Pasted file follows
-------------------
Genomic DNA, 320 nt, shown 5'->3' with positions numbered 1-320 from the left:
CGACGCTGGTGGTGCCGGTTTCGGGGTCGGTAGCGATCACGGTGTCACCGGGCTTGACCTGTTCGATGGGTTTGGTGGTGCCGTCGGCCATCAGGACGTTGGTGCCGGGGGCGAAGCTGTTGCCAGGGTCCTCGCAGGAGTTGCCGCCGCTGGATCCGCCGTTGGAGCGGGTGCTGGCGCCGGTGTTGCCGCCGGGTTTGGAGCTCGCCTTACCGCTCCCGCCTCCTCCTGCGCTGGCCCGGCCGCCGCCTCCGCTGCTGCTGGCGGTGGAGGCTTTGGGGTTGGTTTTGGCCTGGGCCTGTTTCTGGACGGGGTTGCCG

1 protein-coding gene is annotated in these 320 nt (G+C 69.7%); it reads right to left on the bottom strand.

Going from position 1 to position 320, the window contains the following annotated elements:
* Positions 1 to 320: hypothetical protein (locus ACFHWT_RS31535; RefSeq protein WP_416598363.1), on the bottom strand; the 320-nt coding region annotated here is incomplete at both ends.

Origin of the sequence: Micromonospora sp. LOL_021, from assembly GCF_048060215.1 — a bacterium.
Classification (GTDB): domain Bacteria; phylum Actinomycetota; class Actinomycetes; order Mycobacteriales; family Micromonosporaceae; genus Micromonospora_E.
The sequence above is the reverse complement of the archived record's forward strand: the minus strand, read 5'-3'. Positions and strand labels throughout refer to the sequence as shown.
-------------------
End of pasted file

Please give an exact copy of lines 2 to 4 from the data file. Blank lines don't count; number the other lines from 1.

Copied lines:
CGACGCTGGTGGTGCCGGTTTCGGGGTCGGTAGCGATCACGGTGTCACCGGGCTTGACCTGTTCGATGGGTTTGGTGGTGCCGTCGGCCATCAGGACGTTGGTGCCGGGGGCGAAGCTGTTGCCAGGGTCCTCGCAGGAGTTGCCGCCGCTGGATCCGCCGTTGGAGCGGGTGCTGGCGCCGGTGTTGCCGCCGGGTTTGGAGCTCGCCTTACCGCTCCCGCCTCCTCCTGCGCTGGCCCGGCCGCCGCCTCCGCTGCTGCTGGCGGTGGAGGCTTTGGGGTTGGTTTTGGCCTGGGCCTGTTTCTGGACGGGGTTGCCG

1 protein-coding gene is annotated in these 320 nt (G+C 69.7%); it reads right to left on the bottom strand.

Going from position 1 to position 320, the window contains the following annotated elements: